America is no better off now than it was in the late 1970s and early 1980s, says former President Jimmy Carter. From national politics to relationships with other nations, there is a lot of room for improvement.”We had almost complete harmony with every nation on Earth,” the Nobel Peace Prize winner said of his administration. “We not only preserved peace for our country, we never went to war. We never dropped a bomb. We never fired a missile.”
Carter, who will be at the King’s English Bookshop in Salt Lake City Thursday morning, spoke with the Deseret News about how things have changed since his presidency, how things have remained the same and what life was like in the White House, during a round of press interviews for his new book, “White House Diary.”
Many of the issues that were pertinent during Carter’s administration still face American leaders, he said. Some 30 or 40 of those items, including Middle East peace, relations with China and with Iran, and the search for clean, cheap energy, remain high profile.
While the above issues may be similar, today’s American political scene is vastly different. Carter says he had wonderful bipartisan cooperation, with Democrats and Republicans in both the House and the Senate supporting him.
That doesn’t exist now.
The political environment has become polarized in individual states and among voters, Carter says, caused primarily “by the massive and unprecedented infusion of millions of dollars into the campaign coffers of candidates, which are used mostly just for negative advertising to destroy the reputation or character of your opponents.”
The amount of work a president faces is undeniably daunting. And like anyone else who deals with a major corporation, or has a major responsibility in a law firm or in the military, Carter says it was impossible to keep absolutely everything straight. Nobody can.
That’s where a good staff and strong Cabinet members come into play. “The president has a lot of help,” Carter said. “And I would say, in general, maybe not exactly now when there’s such a negative attitude, but in general, the American people wanted me as president to be successful. Because when I was successful in dealing with jobs and when I was dealing with international affairs and peace and human rights and energy and that sort of thing, then America (was successful).”
Everyone experiences ups and downs, and America’s 39th president says he’s no different.
Among the proudest moments of his tenure was when he got two-thirds of the U.S. Senate to vote for the Panama Canal treaties, which guaranteed that Panama would gain control of the Panama Canal in 2000 – the United States had exercised control of the canal since 1903.
One of the happiest moments came right as Carter was leaving office. The news that 52 U.S. citizens who had been held hostage in Tehran for 444 days had finally left Iran safely was exhilarating.
In contrast, Carter says the most difficult moment was when eight American servicemen were killed in a failed attempt to rescue the hostages in April 1980.
Perhaps the biggest publicized event during Carter’s presidency was negotiating peace between Israel and Egypt. Not a word of the treaty, which was signed March 26, 1979, has been violated in more than 31 years, Carter said.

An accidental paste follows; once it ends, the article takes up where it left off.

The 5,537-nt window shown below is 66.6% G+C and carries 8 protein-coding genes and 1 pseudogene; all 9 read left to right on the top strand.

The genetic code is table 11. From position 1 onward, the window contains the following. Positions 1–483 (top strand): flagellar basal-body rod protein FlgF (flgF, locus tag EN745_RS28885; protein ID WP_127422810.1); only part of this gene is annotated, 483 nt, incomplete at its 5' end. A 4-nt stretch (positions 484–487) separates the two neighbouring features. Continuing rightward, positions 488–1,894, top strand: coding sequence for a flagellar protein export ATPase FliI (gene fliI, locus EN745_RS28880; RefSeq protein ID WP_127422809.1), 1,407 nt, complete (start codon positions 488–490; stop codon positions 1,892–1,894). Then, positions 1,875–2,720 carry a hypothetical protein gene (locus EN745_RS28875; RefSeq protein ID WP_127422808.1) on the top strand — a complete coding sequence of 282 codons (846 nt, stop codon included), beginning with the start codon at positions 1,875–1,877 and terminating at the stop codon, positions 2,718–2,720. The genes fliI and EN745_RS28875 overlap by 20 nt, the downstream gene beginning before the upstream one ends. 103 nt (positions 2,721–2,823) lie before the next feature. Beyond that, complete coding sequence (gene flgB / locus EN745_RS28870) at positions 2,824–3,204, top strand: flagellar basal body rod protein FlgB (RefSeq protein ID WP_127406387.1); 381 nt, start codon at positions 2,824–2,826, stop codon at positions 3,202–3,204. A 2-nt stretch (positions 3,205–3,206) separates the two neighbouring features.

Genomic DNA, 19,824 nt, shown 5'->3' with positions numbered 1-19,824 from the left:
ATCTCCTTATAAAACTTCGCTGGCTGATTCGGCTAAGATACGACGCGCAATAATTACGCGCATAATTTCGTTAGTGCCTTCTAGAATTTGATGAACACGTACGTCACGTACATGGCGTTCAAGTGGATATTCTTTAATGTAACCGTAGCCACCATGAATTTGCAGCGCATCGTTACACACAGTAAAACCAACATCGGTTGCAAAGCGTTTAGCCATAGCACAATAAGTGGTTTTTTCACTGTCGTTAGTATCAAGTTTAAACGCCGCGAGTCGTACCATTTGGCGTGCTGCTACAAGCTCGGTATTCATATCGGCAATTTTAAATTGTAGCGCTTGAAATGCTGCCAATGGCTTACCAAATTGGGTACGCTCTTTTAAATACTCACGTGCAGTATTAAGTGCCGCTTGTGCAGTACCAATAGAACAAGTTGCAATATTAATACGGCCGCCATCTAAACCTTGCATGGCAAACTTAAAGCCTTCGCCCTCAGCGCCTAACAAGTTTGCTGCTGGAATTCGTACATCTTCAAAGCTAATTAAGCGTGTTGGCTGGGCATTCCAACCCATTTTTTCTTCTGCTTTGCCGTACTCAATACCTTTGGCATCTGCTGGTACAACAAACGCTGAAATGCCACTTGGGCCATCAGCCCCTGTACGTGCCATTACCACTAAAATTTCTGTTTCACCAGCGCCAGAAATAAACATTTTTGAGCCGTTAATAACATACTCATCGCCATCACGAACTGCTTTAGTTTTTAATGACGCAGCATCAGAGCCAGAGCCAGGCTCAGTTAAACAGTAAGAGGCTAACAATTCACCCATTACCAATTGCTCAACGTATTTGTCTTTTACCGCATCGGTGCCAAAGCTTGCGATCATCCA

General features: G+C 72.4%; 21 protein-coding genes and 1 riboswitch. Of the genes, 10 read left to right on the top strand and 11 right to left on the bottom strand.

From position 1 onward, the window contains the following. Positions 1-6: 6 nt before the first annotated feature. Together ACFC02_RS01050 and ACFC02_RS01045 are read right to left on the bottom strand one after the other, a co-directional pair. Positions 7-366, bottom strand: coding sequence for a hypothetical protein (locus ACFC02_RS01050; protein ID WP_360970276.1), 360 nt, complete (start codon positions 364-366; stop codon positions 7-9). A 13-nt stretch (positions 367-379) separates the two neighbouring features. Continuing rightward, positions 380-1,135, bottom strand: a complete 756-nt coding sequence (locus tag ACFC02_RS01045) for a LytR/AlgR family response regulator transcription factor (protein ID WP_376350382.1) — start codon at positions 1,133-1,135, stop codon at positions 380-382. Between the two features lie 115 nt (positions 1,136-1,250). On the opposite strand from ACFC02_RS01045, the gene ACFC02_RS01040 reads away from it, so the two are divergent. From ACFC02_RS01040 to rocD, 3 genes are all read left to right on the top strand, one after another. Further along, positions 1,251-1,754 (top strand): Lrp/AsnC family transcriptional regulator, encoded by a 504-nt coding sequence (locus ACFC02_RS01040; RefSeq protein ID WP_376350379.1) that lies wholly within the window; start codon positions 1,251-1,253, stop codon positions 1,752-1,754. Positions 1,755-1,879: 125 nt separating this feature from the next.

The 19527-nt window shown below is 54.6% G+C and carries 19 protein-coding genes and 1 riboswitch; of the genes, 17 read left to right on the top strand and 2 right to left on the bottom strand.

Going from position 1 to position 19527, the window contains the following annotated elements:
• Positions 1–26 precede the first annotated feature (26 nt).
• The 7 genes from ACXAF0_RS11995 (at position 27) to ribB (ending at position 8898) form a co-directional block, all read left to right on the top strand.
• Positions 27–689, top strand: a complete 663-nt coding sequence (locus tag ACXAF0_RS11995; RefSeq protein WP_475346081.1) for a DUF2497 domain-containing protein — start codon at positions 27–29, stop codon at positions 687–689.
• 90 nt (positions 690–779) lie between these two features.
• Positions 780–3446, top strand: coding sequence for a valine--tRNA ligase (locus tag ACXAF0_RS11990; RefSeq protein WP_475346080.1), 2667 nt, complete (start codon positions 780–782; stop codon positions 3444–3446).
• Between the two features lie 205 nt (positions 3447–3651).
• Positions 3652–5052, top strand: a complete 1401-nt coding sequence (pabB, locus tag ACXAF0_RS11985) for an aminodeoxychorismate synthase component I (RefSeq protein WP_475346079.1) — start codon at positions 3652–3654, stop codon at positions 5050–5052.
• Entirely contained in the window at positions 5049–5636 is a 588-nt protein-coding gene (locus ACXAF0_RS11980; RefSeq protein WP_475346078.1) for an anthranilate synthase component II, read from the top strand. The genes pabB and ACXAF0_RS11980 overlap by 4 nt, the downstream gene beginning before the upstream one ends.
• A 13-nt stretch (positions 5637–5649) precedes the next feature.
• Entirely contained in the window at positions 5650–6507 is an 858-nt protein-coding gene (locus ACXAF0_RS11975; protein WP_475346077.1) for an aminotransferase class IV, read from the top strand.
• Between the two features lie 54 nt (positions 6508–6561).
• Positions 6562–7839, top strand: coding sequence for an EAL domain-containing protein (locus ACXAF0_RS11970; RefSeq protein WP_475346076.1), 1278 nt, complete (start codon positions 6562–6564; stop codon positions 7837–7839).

Despite his accomplishments as president, many argue that Carter has been more effective in creating change since leaving the White House than he was during his presidency.
It’s impossible to compare the two, he says. The approach to problems and the problems being focused on are different.
“We have a very different kind of life now,” Carter said. “Mainly it’s different because we’re dealing with individual people.”
In 1982, the Carters, in partnership with Emory University, founded the Carter Center, which works toward furthering peace, promoting democracy and freedom, and improving health care for people worldwide.
With programs in 73 countries, the center keeps Carter in the public consciousness, though he says he tries to stay out of the public eye most of the time.
Of course he does have to make a living – he doesn’t get a salary from the Carter Center – and writing books is one way to do that. Publicity is part and parcel with publishing a book, and Carter says he looks forward to visiting cities, including Salt Lake, while promoting his books.
And “White House Diary” is a book Carter is proud to promote.
Only 20 percent of Carter’s 5,000-page White House diary – daily notes and dictations transcribed by one of his secretaries – is included in his new publication. But the former president plans to make the entire diary, with all of its typographical errors, available to scholars in the presidential library in about a year.
To make “White House Diary” a manageable read, Carter chose what he thought were the most “interesting and titillating” excerpts. He started working on the book about two years ago and reread it cover to cover, marking sections he felt were pertinent. For further clarification, he added explanations where warranted.
Because “White House Diary” is in fact a diary, Carter felt it was imperative to not change any of the entries.
“I was very careful not to change any meaning of any sentence in the book,” he said. “So it’s just like I wrote it 30, 31 years ago.”
“There are some things I wish I could have rewritten. But I was determined not to do so. I think that it was best is for me to write it the way I did and (record) how I felt 30 years ago rather than what I think now.”
“I’m not trying to rationalize or make excuses,” Carter said, “just explain accurately what happened.”